Shakespeare in the Park

Following the process of putting together an outdoor Shakespeare experience!

   Jul 11

2013: The Winter’s Tale

We’re already looking ahead… and wow is The Winter’s Tale an odd/random/bizarre one. The story goes a little something like this:

First half… Two kings (Leontes and Polixenes) are best friends, and one is visiting the other one, but has to leave. The king who is being visited (Leontes) doesn’t want his friend (Polixenes) to leave, so he asks his wife to convince him to stay. The Queen (Herimone) is suceessful in persuading the best friend to stay, but somehow the hosting king gets it into his head that his best friend and the Queen are having an affair and he goes insane with jealousy. The Queen (who is pregnant) is accused of getting pregnant by the best friend, and Leontes throws her in prision and tries to get one of his courtiers (Camilla) to poison his friend Polixenes. Camilla tells Polixenes that she is supposed to kill him, so he flees. The king Leontes also sends a messenger to the oracle at Delphi to see if Apollo can shed any light on the situation. Before the messenger returns, the court all tries to convince Leontes of the Queen’s innocence, but he denys them.  While in prison, the Queen gives birth to a baby, who the king refuses to see, and forces another courtier to take the baby girl far away and let her die of exposure. Dion, the messenger to Apollo, returns and says the Queen is innocent. The king refuses to believe him, so the Queen dies as does his only son. Leontes realizes he was wrong and is remorseful. Meanwhile, Antigonus, the courtier sent to expose the baby so she dies, takes the baby away and leaves her on a sea shore where she is found and taken in by a kind shepherdess, and Antigonus is then eaten by a bear. (See, this show is random!)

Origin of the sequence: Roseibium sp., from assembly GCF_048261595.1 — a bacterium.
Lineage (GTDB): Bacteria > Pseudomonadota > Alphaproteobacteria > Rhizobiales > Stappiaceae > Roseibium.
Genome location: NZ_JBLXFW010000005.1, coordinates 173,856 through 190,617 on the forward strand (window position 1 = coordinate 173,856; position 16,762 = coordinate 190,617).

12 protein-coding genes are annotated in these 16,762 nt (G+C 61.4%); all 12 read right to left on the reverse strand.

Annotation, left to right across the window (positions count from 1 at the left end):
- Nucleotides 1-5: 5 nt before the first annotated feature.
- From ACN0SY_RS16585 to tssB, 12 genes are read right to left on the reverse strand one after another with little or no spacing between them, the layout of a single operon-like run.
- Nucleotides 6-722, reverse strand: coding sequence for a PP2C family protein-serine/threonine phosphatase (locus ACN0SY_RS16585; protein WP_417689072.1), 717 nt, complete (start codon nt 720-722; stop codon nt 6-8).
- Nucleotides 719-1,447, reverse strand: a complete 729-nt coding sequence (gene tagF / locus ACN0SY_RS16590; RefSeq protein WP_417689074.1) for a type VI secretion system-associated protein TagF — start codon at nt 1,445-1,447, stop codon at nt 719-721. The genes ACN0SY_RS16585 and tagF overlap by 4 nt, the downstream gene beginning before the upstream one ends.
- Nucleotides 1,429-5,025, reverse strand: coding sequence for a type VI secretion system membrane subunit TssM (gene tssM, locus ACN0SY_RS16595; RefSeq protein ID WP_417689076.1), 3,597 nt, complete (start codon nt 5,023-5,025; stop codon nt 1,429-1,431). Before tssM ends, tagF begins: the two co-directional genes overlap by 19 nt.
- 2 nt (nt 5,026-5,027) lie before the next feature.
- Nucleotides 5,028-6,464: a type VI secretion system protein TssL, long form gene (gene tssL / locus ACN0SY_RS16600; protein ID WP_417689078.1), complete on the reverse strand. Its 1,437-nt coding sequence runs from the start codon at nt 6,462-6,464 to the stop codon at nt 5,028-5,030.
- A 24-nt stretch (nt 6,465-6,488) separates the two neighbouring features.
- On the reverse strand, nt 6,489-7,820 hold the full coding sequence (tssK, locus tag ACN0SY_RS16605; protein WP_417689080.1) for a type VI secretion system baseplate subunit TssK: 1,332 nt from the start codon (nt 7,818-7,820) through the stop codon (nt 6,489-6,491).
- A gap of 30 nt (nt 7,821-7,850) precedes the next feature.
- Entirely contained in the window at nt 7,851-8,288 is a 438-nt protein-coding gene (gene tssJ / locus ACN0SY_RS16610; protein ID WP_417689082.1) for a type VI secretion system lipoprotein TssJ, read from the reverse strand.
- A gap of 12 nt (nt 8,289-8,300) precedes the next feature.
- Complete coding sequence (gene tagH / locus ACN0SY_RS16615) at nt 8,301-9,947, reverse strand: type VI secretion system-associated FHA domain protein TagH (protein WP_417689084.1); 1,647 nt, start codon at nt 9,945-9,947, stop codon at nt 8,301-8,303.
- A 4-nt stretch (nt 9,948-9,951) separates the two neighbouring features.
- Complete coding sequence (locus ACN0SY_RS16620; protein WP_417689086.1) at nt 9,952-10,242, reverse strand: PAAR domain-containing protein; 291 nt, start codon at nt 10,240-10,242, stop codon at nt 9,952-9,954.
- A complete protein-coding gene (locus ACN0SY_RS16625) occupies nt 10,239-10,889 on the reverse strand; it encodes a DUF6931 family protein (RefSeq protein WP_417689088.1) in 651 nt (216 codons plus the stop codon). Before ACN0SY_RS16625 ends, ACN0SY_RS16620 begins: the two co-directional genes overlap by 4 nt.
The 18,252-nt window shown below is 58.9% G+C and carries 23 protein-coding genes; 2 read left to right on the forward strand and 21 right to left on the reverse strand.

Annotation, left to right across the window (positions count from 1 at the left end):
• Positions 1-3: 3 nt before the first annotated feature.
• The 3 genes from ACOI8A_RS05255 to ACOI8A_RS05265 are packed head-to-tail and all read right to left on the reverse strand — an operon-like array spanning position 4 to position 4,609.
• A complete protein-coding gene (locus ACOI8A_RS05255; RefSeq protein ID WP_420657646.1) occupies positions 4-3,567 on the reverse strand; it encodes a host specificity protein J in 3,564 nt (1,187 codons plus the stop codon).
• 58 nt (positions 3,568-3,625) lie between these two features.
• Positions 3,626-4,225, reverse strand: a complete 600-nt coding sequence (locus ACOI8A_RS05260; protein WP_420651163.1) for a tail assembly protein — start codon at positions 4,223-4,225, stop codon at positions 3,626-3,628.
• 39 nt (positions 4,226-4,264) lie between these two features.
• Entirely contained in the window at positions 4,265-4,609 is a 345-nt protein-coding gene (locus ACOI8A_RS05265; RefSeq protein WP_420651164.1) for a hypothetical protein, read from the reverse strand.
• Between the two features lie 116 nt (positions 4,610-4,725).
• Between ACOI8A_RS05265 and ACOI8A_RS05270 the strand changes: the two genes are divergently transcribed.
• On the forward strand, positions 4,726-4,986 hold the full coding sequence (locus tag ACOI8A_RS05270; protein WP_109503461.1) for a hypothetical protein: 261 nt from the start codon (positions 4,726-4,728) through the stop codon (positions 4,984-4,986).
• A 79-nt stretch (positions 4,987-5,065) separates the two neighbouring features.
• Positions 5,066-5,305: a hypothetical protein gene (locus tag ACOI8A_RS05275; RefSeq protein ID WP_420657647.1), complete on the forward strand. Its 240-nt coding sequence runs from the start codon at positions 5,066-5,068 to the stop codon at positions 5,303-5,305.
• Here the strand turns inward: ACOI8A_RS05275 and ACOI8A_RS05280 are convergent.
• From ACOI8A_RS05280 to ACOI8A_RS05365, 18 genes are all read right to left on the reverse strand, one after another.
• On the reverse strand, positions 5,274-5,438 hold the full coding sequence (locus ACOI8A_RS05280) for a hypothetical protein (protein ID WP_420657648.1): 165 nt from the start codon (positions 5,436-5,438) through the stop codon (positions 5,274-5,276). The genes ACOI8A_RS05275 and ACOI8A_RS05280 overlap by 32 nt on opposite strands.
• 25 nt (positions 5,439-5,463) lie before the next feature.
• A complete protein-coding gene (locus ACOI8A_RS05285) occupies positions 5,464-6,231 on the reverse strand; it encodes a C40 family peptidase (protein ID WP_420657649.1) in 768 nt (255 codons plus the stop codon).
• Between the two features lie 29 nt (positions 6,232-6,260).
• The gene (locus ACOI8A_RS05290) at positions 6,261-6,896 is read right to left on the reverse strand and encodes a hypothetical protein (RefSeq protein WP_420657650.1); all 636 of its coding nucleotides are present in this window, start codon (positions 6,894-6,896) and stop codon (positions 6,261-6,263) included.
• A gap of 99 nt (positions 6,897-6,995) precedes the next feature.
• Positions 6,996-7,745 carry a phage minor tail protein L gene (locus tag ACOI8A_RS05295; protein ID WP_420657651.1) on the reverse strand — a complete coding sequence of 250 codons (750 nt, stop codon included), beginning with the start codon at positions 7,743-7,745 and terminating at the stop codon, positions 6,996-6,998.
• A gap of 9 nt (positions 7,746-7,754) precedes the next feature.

Second half… it’s now sixteen years later. (Time makes an appearance as a character.) The baby, Perdita, has grown up into a lovely young woman, and the best friend king, Polixenes, has son that is two or so years older… and guess what: they fall in love. However, since Perdita has been raised as a shepherdess, it’s not appropriate for Florizel (the son and prince) to marry her. Because Florizel is sneaking off to see her all the time, his father and Camilla follow him and partake in a sheep shearing feast, where some random Satyrs show up and do a dance. Florizel and Perdita run off to get married, and end up back at the original court of Perdita’s father…. though neither of them know of their relation to the other. Eventually, the Shepherdess shows up and produces items found on Perdita when she was a baby thus proving her to be a princess and allowing her to marry Florizel.

But wait… there’s more! Because a new level of strangeness needs to be added to the play, the Queen Hermione is brought back to life (albeit aged…) and is reunited with a grateful Leontes.

What do you get when you add insane jealousy + satyrs + resurrection? Winter’s Tale!

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